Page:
How to Get the Most Out of Your Ski Lesson

Posted by Andrea on March 9, 2012

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So, you’re planning your family ski vacation and wondering about ski lessons.

Maybe you’re already a good skier. Could you still benefit from lessons? DEFINITELY! Maybe you’ve never skied and you think you’re just too darn old to learn how. FUHGETABOUTIT! 

Seek Professional Help 

Some people think ski lessons are just for kids. Nonsense! Everyone can benefit from a lesson. I’ve skied a few times, but will be taking lessons again this winter when I visit Park City Mountain Resort. I’m going to encourage my husband, who’s a much better skier, to do the same.

Why should a good skier take lessons? Why, to get better, of course! My husband’s learned a lot of what he knows from skiing with friends and family members. Professional instruction will help him get rid of any bad habits and take him to the next level.

Group vs. Private Lessons

Private lessons are generally 2-3 times more expensive, but if you can afford it, private lessons will likely lead to rapid improvement. You’re setting the pace of the lesson, getting the instructor’s undivided attention.  

Want to take a break? Just tell your instructor. Want more of a challenge? Just let your instructor know. Have a question? No need to compete with other skiers for your instructor’s attention. 

Don’t want to pay for a private instructor or want the camaraderie of a group? At Park City Mountain Resort the group lessons are kept to only 5 people of the same level, and kids are kept in separate groups from adults.

Finding the Right Instructor

When making your lesson reservation, be honest about your skill level and any anxiety you have. I was blessed to find my own snow angel— instructor Dottie Beck. During our private lesson, she immediately understood my goals (hadn’t skied in a decade, just needed to slowly get back on the slopes) and my fears (I’m a middle aged mom— I can’t break anything! Who’d drive the carpool?!)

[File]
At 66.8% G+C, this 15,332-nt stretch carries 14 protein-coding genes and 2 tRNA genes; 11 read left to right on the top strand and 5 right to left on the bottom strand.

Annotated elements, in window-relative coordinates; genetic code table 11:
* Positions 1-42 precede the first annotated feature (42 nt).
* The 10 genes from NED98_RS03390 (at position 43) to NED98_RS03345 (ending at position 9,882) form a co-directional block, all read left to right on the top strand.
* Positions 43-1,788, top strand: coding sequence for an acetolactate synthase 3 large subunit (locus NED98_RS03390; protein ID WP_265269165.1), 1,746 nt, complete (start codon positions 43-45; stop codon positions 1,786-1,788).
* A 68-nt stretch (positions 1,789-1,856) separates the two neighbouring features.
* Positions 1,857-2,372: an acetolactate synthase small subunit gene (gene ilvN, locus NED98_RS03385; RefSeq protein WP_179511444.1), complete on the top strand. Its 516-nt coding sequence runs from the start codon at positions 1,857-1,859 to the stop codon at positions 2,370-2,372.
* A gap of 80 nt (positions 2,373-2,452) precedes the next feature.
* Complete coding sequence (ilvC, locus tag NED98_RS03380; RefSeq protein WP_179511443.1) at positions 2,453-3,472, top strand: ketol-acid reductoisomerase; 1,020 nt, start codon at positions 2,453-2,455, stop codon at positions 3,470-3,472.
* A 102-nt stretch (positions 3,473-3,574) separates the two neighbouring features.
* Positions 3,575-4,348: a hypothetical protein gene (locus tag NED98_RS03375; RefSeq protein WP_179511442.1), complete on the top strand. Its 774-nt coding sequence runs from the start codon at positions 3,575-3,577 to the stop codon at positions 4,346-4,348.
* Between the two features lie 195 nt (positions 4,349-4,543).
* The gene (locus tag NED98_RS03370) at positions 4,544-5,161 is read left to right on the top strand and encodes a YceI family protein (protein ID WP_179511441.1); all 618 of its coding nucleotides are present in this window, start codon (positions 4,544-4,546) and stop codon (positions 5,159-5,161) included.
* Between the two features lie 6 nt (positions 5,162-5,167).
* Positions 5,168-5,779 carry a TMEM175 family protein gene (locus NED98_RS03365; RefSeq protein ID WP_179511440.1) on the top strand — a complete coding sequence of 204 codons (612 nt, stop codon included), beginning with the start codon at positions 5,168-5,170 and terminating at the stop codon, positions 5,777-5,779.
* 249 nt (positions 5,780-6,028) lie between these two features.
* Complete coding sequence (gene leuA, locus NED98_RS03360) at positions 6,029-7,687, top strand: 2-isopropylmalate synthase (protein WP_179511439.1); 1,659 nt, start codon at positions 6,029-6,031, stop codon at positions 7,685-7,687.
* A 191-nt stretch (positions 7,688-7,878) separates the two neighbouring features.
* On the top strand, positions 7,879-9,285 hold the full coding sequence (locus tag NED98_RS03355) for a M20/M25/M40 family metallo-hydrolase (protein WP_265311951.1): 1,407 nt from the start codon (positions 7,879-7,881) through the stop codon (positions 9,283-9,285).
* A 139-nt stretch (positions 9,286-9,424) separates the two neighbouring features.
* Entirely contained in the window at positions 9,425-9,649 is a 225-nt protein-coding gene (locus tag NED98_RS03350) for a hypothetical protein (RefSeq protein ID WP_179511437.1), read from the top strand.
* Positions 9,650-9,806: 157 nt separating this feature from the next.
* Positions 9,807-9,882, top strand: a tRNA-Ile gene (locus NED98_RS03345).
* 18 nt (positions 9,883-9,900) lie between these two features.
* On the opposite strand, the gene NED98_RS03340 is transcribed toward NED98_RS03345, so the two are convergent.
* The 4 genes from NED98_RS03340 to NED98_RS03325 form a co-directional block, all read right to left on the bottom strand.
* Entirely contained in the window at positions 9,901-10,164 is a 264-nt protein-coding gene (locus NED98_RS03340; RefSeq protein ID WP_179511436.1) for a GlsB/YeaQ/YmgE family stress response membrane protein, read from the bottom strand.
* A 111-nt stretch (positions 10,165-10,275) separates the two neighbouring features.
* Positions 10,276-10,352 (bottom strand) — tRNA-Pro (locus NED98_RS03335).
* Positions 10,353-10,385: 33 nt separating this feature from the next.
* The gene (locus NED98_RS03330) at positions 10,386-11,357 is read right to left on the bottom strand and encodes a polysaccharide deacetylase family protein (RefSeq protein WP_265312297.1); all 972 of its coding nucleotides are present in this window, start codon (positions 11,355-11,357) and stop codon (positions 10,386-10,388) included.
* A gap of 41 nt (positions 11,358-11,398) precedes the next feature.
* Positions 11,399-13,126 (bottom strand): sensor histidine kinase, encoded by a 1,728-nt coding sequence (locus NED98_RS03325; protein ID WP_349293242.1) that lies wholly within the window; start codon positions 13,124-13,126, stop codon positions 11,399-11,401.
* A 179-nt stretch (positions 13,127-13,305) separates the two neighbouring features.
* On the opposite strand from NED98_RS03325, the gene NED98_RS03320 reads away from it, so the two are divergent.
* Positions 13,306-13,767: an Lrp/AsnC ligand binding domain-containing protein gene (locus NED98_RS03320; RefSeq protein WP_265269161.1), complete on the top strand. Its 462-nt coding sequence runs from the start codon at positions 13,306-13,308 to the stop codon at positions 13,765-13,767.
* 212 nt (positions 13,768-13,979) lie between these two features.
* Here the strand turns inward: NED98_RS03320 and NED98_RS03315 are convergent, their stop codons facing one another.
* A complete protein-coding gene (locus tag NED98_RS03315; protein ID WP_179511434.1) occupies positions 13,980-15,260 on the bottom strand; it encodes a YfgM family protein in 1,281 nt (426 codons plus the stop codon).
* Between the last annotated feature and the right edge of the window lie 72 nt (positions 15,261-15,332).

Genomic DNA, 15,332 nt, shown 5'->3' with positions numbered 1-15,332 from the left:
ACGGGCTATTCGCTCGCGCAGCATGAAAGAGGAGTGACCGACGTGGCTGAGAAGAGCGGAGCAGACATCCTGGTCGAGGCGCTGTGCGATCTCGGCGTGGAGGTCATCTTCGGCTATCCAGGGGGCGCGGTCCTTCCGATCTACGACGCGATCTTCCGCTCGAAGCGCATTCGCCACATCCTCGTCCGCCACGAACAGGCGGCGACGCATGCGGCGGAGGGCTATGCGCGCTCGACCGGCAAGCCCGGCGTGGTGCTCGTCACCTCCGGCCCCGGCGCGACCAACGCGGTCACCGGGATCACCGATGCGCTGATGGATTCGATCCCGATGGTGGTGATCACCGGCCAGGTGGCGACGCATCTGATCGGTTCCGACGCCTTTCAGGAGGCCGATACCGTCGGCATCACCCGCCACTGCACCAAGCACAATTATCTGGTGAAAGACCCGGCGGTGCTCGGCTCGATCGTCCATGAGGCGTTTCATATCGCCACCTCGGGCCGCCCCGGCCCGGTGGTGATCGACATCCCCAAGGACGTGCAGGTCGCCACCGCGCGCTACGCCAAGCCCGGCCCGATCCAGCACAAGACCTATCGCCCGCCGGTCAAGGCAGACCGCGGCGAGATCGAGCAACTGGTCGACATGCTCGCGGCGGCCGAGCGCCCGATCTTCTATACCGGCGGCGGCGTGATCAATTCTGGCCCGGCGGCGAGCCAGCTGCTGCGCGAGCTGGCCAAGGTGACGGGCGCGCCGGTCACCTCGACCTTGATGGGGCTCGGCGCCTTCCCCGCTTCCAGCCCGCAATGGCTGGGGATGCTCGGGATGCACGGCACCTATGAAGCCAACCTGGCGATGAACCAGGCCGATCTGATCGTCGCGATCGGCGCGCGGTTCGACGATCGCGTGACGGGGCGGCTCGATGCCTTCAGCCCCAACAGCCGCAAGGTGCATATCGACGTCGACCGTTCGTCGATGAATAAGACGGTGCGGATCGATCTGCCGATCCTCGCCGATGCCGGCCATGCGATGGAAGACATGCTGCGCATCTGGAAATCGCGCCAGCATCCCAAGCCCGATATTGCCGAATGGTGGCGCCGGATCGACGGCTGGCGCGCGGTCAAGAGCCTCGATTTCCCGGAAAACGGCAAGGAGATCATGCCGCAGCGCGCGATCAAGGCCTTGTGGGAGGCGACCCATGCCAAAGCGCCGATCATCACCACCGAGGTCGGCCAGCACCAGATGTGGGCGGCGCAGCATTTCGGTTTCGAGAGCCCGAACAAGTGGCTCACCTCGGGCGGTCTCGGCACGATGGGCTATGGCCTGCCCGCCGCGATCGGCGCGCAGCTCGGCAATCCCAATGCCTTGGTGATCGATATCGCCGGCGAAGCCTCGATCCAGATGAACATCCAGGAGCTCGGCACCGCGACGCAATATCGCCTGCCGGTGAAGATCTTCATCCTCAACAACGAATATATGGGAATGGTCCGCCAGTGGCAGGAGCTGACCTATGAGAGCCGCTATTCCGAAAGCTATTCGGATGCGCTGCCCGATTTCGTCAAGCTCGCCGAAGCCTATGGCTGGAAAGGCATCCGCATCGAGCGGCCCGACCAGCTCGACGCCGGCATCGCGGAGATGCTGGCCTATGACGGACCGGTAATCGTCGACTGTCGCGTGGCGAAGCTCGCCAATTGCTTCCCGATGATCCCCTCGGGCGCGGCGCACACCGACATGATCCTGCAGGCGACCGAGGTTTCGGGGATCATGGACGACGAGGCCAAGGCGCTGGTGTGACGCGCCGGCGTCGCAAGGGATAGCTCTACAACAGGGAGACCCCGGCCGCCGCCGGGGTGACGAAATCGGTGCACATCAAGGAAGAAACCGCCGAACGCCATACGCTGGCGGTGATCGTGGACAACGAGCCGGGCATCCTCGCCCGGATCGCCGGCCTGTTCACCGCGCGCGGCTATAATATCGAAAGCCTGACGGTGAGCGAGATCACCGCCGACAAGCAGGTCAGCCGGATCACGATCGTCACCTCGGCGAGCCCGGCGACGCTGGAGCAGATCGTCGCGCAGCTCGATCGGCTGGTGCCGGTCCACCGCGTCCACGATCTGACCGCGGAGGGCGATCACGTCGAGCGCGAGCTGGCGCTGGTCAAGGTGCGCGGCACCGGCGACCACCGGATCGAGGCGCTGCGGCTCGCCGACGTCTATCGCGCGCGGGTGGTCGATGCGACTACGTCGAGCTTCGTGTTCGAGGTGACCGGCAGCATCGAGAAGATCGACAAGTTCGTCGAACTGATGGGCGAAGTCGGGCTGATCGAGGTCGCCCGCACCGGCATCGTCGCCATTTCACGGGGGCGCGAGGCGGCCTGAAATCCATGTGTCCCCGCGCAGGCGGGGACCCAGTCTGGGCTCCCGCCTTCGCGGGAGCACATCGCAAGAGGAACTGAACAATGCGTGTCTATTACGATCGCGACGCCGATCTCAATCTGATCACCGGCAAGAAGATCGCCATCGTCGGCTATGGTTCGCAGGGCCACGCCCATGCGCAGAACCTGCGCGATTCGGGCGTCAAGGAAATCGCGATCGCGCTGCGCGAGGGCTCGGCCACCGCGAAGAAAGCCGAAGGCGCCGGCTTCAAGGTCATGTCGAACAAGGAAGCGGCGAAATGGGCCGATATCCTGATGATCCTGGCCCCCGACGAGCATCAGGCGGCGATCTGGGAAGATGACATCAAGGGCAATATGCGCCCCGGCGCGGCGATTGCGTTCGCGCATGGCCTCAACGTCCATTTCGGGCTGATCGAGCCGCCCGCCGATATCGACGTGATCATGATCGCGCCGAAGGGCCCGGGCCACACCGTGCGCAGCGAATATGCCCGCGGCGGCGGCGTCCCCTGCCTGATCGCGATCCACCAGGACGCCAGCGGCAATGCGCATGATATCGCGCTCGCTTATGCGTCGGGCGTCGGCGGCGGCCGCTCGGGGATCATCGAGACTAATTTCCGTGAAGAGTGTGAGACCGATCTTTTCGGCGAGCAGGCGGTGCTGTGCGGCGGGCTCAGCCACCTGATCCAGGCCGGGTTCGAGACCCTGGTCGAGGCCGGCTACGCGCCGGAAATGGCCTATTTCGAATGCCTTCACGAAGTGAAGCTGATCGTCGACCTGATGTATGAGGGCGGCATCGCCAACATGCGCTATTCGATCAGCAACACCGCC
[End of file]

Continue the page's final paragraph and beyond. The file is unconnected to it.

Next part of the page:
She gently encouraged me down the slopes using what she calls her valium voice. I like to think of her as a yoga instructor on skis. Now, a yoga instructor is not what my teenager is looking for. He’s looking for a daredevil, an extreme sports enthusiast. That’s ok. Luckily, ski and snowboard instructors come in all varieties. 

At Park City Mountain Resort you can usually request what kind of instructor you want— male, female, older, younger— especially if it’s a private lesson. For private, you can also request a specific instructor— one who’s been recommended or one you’ve had before. In group lessons you’ll likely not have as much of a choice in your instructor.  

Give the ski school as much information as you can when making your reservation so they can find an instructor who’s a good match, but don’t be surprised if it’s not exactly who you expected. 

 “I often have guests who request ‘a nice young perky female’ for their 7 or 8 year old daughter,” says Mary Flinn Ware, Park City Mountain Resort’s Ski & Snowboard School Manager. “That works, however, sometimes if I get the chance to speak with them, I tell them that we have some pretty wonderful mature males that are fabulous with young female students too!” 

Preparing for Your Lesson

Mary Flinn Ware has these additional tips on how to best prepare for a ski lesson:

  • be well rested 
  • be well fed 
  • be dressed properly: be prepared for weather changes, layers to go off or on, have goggles and or sunglasses 
  • arrive early, so you’re not stressed and worried: it takes longer than you may think and having time for hot chocolate or a cup of coffee is much preferred over rushing 

Now, it’s time to book your lesson! To make a reservation call 1-800-227-2754.   






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The views expressed on Snowmamas are those of the individual authors, who are independent contractors of Copper Mountain Resort and Killiington Resort and may not be factually accurate. These views are not intended to reflect the opinions of Copper Mountain Resort, Killington Resort, its owners, its management or its employees. Snowmamas' will receive compensation for their participation as an author.